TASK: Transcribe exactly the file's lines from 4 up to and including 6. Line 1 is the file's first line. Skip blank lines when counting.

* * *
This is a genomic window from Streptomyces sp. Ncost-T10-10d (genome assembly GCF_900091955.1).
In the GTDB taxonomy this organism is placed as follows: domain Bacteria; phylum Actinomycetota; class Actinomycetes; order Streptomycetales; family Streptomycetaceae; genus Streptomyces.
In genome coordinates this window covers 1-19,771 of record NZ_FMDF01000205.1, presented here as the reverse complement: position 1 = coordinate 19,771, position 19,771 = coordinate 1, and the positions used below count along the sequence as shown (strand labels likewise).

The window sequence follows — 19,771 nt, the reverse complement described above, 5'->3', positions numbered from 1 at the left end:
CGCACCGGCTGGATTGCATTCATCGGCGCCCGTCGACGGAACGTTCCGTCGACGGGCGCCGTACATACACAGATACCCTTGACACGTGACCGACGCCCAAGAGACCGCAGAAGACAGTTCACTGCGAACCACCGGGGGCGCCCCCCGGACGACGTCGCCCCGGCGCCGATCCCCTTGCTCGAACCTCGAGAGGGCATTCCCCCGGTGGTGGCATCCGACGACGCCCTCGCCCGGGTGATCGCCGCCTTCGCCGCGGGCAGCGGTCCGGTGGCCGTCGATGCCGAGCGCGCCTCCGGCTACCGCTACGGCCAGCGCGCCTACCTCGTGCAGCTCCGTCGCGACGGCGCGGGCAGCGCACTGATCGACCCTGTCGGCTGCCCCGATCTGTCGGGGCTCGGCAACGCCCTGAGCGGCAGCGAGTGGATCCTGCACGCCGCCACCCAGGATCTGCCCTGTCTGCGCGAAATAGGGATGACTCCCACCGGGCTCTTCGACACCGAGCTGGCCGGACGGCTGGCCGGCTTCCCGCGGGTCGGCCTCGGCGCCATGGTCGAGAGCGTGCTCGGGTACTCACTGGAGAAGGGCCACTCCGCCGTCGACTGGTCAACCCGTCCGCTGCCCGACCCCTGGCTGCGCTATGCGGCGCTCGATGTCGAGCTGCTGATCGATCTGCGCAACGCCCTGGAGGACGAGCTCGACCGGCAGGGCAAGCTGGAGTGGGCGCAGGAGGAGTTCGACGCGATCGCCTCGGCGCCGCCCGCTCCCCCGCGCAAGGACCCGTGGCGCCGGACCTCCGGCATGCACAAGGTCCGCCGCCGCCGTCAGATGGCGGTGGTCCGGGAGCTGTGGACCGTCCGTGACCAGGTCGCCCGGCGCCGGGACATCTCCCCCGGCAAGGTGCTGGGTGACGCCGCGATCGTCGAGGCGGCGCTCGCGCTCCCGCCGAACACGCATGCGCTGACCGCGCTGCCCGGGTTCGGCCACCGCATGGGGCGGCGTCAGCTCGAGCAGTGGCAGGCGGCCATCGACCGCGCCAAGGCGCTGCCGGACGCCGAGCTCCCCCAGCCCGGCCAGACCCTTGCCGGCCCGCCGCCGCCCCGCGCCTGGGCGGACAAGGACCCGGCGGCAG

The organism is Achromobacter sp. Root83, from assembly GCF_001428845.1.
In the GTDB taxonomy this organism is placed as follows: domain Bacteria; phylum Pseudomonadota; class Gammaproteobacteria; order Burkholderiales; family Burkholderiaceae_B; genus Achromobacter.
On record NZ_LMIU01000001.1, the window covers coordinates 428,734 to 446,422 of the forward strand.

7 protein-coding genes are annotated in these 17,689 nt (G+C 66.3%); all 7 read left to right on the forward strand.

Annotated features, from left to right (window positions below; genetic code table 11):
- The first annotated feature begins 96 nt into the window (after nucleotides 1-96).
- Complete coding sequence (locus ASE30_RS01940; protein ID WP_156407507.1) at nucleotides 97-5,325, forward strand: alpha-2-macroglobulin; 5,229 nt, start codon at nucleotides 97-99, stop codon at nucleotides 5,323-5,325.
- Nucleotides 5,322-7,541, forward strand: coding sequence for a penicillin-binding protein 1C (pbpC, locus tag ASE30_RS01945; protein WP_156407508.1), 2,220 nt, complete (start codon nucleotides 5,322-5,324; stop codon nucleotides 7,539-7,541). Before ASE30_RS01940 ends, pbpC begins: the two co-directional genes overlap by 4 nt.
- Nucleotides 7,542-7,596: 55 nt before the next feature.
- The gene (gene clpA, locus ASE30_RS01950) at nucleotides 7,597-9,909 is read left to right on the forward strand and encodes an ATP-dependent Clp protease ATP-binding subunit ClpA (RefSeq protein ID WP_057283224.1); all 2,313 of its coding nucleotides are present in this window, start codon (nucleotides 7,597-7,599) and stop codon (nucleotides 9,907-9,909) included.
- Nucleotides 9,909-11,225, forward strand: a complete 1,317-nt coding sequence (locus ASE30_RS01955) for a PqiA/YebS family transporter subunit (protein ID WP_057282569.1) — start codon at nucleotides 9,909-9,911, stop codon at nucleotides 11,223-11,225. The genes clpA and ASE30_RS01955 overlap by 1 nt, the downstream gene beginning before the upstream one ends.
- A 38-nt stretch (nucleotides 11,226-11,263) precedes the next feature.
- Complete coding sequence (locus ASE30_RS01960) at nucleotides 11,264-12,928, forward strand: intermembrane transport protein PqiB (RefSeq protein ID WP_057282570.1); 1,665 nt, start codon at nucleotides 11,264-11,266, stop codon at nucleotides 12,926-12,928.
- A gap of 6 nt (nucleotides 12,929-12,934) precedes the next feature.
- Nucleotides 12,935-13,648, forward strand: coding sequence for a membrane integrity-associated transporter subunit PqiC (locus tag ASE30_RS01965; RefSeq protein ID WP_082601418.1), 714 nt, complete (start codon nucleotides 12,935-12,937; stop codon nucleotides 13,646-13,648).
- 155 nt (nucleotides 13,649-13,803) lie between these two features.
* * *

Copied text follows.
The window sequence follows — 19,771 nt, the reverse complement described above, 5'->3', positions numbered from 1 at the left end:
CGCACCGGCTGGATTGCATTCATCGGCGCCCGTCGACGGAACGTTCCGTCGACGGGCGCCGTACATACACAGATACCCTTGACACGTGACCGACGCCCAAGAGACCGCAGAAGACAGTTCACTGCGAACCACCGGGGGCGCCCCCCGGACGACGTCGCCCCGGCGCCGATCCCCTTGCTCGAACCTCGAGAGGGCATTCCCCCGGTGGTGGCATCCGACGACGCCCTCGCCCGGGTGATCGCCGCCTTCGCCGCGGGCAGCGGTCCGGTGGCCGTCGATGCCGAGCGCGCCTCCGGCTACCGCTACGGCCAGCGCGCCTACCTCGTGCAGCTCCGTCGCGACGGCGCGGGCAGCGCACTGATCGACCCTGTCGGCTGCCCCGATCTGTCGGGGCTCGGCAACGCCCTGAGCGGCAGCGAGTGGATCCTGCACGCCGCCACCCAGGATCTGCCCTGTCTGCGCGAAATAGGGATGACTCCCACCGGGCTCTTCGACACCGAGCTGGCCGGACGGCTGGCCGGCTTCCCGCGGGTCGGCCTCGGCGCCATGGTCGAGAGCGTGCTCGGGTACTCACTGGAGAAGGGCCACTCCGCCGTCGACTGGTCAACCCGTCCGCTGCCCGACCCCTGGCTGCGCTATGCGGCGCTCGATGTCGAGCTGCTGATCGATCTGCGCAACGCCCTGGAGGACGAGCTCGACCGGCAGGGCAAGCTGGAGTGGGCGCAGGAGGAGTTCGACGCGATCGCCTCGGCGCCGCCCGCTCCCCCGCGCAAGGACCCGTGGCGCCGGACCTCCGGCATGCACAAGGTCCGCCGCCGCCGTCAGATGGCGGTGGTCCGGGAGCTGTGGACCGTCCGTGACCAGGTCGCCCGGCGCCGGGACATCTCCCCCGGCAAGGTGCTGGGTGACGCCGCGATCGTCGAGGCGGCGCTCGCGCTCCCGCCGAACACGCATGCGCTGACCGCGCTGCCCGGGTTCGGCCACCGCATGGGGCGGCGTCAGCTCGAGCAGTGGCAGGCGGCCATCGACCGCGCCAAGGCGCTGCCGGACGCCGAGCTCCCCCAGCCCGGCCAGACCCTTGCCGGCCCGCCGCCGCCCCGCGCCTGGGCGGACAAGGACCCGGCGGCAG

The organism is Achromobacter sp. Root83, from assembly GCF_001428845.1.